Tuesday, August 31, 2010

Does This Make Me….

…a bad person?

After I taught my 8:30 class on Monday morning I had an email from my boss stating that she had received a complaint from a student. In the complaint the student stated I had offended her and made fun of people with disabilities. What?!?! I was gobsmacked and had no idea what the student was talking about. The email asked me to go and talk to my boss at my earliest convenience. Needless to say I hustled my butt up to my boss’ office and we had a little chit-chat.

Can I just say it’s so reassuring and nice when your boss has your back. She asked me about the situations described in the student’s email and I explained that I honestly don’t recall ever saying, “That’s stupid,” when responding to the student state her opinion. Really? I’ve told my students, and truly believe, that their opinions matter – regardless of whether or not I agree with them. They have perspectives, life experiences, and viewpoints I don’t have and approach a subject/topic differently than I do. I respect what they have to say and have often learned and amended my own opinions based on what they’ve expressed in class and in their papers, so hearing that I told a student her opinion was “stupid” shocked me. I honestly don’t believe I would have told her, or anyone, what they thought was stupid. Maybe it came across that way to her, but I sincerely doubt and believe I would have said that.

Additionally the charge of offending my student was addressed. Did I offend the student? Obviously I did, but I didn’t know it. In the class we had a class discussion about a controversial topic and, although the student was a vocal and active participant in the discussion, apparently the topic discussed was offensive to her. In my email to the complaining student expressing my sorrow at offending her, I stated that my intention in the reading(s) on the topic were not to be offensive, but to generate class discussion that made the students think more critically and recognize rhetorical moves the authors of the written documents had utilized in an effort to persuade the reader to agree with them. Occasionally I have to act as the “devil’s advocate” and question what my students state or ask further questions in order to make them think deeper, but on the first day of class I told the students we would discuss controversial topics in order to make them more critical thinkers.

So what was the verdict? I don’t know. The student never responded to my email apology or invitation to come and meet with me so we could talk one-on-one and she dropped my course.

My feelings? Anger, relief, and sadness. Angry because the student felt it necessary to complain to the dean, my boss, and apparently nearly everyone else … but she never took the initiative to discuss her problems and concerns with me. I had to hear her feedback a week later from my boss. Am I bothered that my boss was involved? No, because 1) if that avenue was the one the student felt necessary to bring the incident to my attention, and make the student feel more comfortable, than so be it, and 2) my boss reassured me that what I was doing (after we discussed the topics under complaint) was my job. Her faith in my abilities and my teaching style were appreciated and welcome. Relief because I don’t have to see the student in my class and worry about offending her each time I teach. And sad, that it came to this end. I would have liked to talk to the student face to face, but it doesn’t look like that will be happening.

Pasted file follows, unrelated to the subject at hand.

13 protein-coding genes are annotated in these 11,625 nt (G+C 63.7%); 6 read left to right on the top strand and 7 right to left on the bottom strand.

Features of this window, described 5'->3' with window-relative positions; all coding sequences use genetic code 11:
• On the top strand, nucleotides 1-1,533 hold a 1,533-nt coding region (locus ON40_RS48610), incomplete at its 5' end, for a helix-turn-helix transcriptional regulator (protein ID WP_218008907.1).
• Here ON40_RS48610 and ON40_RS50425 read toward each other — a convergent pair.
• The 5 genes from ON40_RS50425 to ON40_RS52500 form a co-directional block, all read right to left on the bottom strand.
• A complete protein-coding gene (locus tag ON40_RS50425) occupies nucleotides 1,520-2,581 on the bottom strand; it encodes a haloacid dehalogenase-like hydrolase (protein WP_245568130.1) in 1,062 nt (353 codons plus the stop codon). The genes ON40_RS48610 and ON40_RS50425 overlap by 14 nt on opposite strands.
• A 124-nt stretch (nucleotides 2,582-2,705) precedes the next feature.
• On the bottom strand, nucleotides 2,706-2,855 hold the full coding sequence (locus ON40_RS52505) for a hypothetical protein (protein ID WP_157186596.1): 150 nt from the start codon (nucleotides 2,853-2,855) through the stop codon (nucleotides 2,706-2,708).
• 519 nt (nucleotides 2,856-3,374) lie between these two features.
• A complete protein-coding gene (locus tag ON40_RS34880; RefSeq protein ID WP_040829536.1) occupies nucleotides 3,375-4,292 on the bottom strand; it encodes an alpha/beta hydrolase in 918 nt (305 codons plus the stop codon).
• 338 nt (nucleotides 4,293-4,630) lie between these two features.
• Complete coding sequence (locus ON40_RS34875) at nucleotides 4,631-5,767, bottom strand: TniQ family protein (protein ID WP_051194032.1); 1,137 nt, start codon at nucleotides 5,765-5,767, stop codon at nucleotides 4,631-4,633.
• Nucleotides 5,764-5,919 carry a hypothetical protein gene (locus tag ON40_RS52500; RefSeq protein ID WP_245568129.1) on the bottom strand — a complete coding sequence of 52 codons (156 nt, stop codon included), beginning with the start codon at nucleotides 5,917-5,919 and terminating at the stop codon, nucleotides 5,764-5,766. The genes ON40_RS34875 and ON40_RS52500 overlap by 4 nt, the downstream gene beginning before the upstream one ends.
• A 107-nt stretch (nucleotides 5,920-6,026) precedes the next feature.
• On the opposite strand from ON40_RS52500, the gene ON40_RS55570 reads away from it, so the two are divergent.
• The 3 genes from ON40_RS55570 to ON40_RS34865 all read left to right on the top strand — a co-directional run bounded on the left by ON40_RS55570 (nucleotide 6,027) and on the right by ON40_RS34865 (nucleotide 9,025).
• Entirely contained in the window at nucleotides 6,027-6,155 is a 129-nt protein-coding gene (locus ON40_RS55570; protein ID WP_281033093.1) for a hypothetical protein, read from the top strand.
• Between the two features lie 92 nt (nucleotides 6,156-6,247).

…a weirdo?

So I’m working on my Masters in English and in talking to another MA English student we found that both of us didn’t know where our cell phones were. Seriously, I thought it was just me. I'm the annoying person who you're lucky to get answer the phone when you're calling. My ringer is always turned off. Not put on vibrate, but turned off. So unless I'm expecting a phone call, please leave a message at the tone and I'll try to return your call as soon as possible. Thank you and have a great day!

I find it ironic that after working at the Lewiston Police Department as an E-9-1-1 calltaker and dispatcher, working in numerous offices as a secretary, assistant, or office manager, and other miscellaneous jobs, that I really don’t like talking on the phone. Can I talk on the phone? Yes. Is it my preferred mode of communication? No. Honestly? I prefer to talk via email, Facebook, texting, or on this blog (if the number of entries are to be believed). Maybe it’s all a part of being an English nerd. The written word rules!

So to answer my question above: Does this make me a weirdo? The answer is unequivocally YES!

P.S. I love you mom and am praying for you!

2 comments:

Chuck said...

I have learned that in this world of PC, too many people are easily offended. It's the society we've raised our kids in and now they don't know how to cope with it. No matter what race/religion/eye color/ hair style/etc you are or have, you will be offended sometime in your life, multiple times, and most of the time it's unintentional. People need to suck it up, grow a pair, etc and get on with life.

Now in all honesty, Patty, unless you're at home and around family, I can't see you saying something's stupid, and even among family, it's all taken in the light it's given. So this student probably had a wild hair up their nose or something that day.

Julie said...

No, you're not a bad person. That student probably realized you were right and was too proud to admit it. So naturaly the mature thing would be to ignore you, your appology, and drop the course. Very mature...for a freshman.

And yes you are a weirdo :)